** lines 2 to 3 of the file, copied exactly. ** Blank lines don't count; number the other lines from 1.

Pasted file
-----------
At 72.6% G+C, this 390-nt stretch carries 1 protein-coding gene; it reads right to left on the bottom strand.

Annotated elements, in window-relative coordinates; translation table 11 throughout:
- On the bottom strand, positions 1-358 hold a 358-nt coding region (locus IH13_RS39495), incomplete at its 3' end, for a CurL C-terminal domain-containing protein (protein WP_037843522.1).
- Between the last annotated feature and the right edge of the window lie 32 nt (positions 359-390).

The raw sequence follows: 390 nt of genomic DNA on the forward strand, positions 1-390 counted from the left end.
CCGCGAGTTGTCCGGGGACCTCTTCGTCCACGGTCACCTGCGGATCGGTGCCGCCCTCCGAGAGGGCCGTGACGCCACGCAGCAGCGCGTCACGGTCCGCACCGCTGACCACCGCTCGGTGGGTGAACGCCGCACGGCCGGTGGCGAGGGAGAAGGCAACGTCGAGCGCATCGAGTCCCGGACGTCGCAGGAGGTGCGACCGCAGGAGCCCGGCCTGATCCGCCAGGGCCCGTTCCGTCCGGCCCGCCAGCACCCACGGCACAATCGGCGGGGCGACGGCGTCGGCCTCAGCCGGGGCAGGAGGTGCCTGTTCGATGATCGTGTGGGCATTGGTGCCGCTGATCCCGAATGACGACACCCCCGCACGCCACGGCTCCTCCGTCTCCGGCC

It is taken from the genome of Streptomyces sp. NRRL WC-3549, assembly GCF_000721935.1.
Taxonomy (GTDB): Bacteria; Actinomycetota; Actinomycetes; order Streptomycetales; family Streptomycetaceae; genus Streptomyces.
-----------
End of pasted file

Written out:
Annotated elements, in window-relative coordinates; translation table 11 throughout:
- On the bottom strand, positions 1-358 hold a 358-nt coding region (locus IH13_RS39495), incomplete at its 3' end, for a CurL C-terminal domain-containing protein (protein WP_037843522.1).